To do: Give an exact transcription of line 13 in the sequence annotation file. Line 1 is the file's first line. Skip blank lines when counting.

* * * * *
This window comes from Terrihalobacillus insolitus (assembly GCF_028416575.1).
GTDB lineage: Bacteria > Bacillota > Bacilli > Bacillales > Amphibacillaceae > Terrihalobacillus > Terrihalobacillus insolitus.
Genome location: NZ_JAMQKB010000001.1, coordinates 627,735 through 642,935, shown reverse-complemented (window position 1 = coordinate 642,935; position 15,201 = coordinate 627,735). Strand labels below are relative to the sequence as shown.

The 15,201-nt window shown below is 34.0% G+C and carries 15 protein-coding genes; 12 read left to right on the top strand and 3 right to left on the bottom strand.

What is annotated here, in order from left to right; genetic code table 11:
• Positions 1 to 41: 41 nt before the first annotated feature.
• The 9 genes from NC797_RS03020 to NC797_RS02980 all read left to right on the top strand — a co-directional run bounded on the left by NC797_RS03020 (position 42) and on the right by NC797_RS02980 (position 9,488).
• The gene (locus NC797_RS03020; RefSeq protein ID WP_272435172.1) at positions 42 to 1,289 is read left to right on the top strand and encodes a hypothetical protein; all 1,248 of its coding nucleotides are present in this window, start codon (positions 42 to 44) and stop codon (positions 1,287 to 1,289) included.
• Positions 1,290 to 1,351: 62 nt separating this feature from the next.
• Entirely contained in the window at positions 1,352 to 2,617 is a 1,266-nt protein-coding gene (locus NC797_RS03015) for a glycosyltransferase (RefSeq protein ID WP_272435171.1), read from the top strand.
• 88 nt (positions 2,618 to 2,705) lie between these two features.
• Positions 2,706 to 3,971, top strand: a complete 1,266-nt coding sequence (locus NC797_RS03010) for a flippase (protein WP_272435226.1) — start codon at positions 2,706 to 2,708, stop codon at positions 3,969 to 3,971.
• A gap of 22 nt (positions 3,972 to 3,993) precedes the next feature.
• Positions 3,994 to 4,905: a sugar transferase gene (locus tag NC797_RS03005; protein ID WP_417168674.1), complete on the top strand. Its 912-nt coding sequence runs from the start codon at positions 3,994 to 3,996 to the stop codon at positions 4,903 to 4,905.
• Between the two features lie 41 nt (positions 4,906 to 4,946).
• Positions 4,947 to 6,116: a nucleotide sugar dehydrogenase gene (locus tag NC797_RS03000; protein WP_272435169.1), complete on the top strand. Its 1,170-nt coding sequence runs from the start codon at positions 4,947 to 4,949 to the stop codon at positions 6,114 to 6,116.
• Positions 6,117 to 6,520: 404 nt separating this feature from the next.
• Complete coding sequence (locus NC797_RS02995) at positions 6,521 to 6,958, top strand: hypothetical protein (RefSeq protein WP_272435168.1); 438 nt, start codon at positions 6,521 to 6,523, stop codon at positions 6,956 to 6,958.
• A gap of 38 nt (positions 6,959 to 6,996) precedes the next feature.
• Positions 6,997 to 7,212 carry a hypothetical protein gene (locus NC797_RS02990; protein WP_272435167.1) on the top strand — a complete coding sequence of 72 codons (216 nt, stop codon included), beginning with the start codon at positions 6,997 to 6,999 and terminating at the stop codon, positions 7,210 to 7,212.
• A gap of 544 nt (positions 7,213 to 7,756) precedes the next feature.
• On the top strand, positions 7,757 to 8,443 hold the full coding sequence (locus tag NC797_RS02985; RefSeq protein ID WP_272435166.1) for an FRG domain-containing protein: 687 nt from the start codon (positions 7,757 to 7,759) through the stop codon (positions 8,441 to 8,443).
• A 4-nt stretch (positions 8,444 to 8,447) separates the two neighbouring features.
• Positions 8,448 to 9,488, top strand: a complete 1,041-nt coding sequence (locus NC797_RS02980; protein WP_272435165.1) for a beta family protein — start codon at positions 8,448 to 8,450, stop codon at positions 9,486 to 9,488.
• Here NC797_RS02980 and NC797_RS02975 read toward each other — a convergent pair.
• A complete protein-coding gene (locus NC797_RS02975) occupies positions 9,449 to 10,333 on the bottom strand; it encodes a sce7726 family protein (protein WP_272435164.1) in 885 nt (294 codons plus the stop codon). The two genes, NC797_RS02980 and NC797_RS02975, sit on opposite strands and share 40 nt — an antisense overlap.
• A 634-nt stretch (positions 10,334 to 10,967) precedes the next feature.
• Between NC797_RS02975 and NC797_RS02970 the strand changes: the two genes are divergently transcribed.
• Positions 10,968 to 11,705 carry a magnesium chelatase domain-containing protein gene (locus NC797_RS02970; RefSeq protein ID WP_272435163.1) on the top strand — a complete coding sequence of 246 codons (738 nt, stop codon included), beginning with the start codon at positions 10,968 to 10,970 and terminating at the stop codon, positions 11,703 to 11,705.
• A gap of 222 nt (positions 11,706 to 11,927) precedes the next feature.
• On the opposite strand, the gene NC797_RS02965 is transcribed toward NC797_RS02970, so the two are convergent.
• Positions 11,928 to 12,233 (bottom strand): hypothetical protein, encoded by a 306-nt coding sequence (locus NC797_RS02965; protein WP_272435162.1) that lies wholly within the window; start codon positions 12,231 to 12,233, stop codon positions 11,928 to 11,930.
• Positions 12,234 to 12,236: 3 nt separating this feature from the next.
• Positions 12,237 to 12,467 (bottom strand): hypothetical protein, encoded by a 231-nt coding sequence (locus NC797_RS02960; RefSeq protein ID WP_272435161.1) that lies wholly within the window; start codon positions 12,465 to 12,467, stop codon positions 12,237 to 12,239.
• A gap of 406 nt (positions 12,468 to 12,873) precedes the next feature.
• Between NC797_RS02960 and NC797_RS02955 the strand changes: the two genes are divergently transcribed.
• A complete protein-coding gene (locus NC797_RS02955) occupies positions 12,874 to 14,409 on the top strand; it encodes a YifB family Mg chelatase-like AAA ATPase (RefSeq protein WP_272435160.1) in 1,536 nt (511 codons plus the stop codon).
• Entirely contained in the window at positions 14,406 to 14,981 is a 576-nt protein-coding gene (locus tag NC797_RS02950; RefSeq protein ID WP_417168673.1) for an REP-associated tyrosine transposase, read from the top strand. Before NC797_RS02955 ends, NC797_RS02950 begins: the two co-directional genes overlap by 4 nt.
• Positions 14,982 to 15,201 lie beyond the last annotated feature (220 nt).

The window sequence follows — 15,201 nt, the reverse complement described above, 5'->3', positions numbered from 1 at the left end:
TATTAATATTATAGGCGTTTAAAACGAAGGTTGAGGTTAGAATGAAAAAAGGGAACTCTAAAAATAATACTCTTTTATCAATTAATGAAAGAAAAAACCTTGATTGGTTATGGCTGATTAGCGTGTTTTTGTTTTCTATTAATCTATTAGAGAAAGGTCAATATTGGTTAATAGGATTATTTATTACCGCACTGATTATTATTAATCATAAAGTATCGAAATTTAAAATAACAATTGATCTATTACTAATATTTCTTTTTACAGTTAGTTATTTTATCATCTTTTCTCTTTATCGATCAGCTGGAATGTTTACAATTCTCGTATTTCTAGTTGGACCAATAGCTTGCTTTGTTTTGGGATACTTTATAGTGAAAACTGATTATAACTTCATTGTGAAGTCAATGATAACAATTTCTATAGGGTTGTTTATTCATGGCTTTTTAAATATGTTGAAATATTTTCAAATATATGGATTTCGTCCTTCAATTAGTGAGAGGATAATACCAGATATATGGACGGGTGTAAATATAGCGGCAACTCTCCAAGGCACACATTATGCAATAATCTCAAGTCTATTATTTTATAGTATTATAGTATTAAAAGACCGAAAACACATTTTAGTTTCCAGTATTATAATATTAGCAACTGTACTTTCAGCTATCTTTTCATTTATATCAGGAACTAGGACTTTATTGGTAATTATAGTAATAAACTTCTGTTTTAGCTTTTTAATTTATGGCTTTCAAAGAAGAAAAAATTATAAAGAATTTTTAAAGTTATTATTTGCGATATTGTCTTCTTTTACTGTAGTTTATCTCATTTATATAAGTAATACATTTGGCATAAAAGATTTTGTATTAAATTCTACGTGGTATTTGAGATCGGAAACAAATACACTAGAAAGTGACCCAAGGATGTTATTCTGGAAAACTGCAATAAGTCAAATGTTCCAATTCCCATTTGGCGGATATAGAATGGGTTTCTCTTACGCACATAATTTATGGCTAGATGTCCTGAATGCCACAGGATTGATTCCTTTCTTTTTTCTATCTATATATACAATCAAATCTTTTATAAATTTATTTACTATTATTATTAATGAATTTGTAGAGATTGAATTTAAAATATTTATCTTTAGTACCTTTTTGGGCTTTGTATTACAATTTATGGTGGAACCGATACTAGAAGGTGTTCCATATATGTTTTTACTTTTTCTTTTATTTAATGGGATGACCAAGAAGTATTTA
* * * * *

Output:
• A gap of 22 nt (positions 3,972 to 3,993) precedes the next feature.